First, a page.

vendredi, janvier 30, 2009

How to Have a Homoerotic Straight Night

Well, the title refers to yet more man-on-man rubbing and a bit bared flesh at the Cadenza / Circus Company label night at Le Rex tonight (more below).

I got up painfully early this morning to take a group of students down to Versailles for a field trip. As usual, I’m not blogging in detail about work, but there was amusing thing worth mentioning. We arrived at the palace at around 9h10, ready for our tour scheduled at 9h30. Instead, we found a sign on the door to the group entrance, saying that the palace’s security guards might be on strike today. When we found our tour guide (who was part of the Tourism Board, so not in on the strike), she went into the building and asked around for us; she reported back that the guards were holding a union meeting and voting on the strike, so there would be a decision in an hour or two. Great.

In the meanwhile, we took a break for a coffee at the café in the palace (which, ironically, was open) and then our tour guide offered a tour of the gardens while we waited for the meeting to finish. We came back and found that they had opened the doors—so I guess they decided not to strike—and we were able to have our tour at around 11h00.

From there, I went home and took a nap, ate lunch, and then got to work reading a dense book that I had been struggling to finish over the last week or so. I spent most of the evening dealing with that, then ate dinner and got ready to go out for a night out on the town.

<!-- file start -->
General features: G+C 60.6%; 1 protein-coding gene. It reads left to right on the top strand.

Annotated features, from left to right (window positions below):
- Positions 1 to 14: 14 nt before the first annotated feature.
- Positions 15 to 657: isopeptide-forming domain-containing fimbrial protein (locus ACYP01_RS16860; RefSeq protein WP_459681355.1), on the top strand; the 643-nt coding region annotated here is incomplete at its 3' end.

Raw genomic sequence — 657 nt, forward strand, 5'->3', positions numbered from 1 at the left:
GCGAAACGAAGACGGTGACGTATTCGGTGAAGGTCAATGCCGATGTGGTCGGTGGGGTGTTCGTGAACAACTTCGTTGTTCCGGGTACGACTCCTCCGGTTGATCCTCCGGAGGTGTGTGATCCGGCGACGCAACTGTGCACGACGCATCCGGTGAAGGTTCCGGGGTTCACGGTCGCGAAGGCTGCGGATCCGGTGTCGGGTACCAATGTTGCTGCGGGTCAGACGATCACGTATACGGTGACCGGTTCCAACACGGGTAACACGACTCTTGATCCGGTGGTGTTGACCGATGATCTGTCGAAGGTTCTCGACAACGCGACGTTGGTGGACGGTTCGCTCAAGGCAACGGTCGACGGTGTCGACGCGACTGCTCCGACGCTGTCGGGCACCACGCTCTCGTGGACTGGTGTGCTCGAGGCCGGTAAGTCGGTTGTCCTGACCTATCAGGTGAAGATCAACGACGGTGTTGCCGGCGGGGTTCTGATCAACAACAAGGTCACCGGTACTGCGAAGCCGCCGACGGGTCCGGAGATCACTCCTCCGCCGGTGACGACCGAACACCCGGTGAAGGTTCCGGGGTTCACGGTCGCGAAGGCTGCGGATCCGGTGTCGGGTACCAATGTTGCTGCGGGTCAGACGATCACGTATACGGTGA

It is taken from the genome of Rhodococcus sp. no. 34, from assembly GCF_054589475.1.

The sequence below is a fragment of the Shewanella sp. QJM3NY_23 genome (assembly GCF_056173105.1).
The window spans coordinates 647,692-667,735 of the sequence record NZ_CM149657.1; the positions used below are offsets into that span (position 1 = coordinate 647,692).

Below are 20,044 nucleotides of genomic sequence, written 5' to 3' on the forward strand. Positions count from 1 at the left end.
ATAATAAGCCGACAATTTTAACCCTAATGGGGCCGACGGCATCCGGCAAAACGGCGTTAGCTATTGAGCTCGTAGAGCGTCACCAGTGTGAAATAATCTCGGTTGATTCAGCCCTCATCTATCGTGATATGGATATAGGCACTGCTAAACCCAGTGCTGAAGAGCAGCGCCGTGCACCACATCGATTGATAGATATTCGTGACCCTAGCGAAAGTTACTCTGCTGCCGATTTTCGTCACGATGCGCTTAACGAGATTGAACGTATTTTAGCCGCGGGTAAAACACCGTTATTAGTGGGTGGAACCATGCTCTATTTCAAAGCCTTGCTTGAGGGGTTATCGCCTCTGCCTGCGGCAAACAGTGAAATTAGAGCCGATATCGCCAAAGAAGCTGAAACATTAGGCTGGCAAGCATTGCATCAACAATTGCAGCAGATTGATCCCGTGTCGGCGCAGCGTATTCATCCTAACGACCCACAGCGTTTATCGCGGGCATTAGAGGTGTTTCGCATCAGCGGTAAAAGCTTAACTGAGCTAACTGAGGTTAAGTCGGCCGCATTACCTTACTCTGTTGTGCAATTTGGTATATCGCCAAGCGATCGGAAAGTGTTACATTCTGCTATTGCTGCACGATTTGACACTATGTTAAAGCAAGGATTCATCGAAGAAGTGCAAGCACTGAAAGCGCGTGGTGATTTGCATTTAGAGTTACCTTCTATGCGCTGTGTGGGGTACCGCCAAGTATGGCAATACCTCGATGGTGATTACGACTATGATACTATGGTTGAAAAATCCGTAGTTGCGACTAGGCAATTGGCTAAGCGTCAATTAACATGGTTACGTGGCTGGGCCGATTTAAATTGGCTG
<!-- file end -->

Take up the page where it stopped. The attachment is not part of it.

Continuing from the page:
Colors — Violet @ Yono

I biked my way over to Yono in Le Marais, where Fantômette and her girlfriend (along with others) had organized a soirée of minimal techno with the color violet as its theme (the idea is to continue in the future with other colors). Of course, I came wearing violet.

The DJ lineup was simple: just an ongoing back-to-back set between Fantômette and Franck Valat, which made for some very pleasant listening. Fantômette even treated us to a preview of one of her upcoming tracks!

The rest of my Frenchy Krew was there, so I spent most of the evening catching up with everyone and milling around with a small but potent mojito in my hand. But by 1h00, two of my friends were getting restless; S. and D. were planning to go to Le Rex with me for the birthday of Molly, a friend of ours who also does publicity for Le Rex. It was also a combined label night for Cadenza and Circus Company, and I was excited to hear Reboot’s live set. He recently came out with a track that was an ongoing hit last summer and this fall.

So we headed over to Le Rex on foot, trying our best to hurry, since I wasn’t on the guest list and the reduced-entry pass that I had was only good until 2h00. We got there just before 2h00, and I again had a stroke of good luck at the door. The doorman recognized me, saw that I was with two friends that were already on Molly’s list, and he just let me in as another guest. Yay! Those 10€ saved were spent on a well-deserved drink.

Cadenza / Circus Company night @ Le Rex

0h00-2h30: Thomas Melchior

We only caught the last half-hour of his set, most of which we spent waiting for the coat check and then the bathroom, but what we heard was pretty good. It was pretty standard “minimal” techno, with the occasional ‘classic’ house track thrown in for contrast, which seems to be the trend this year.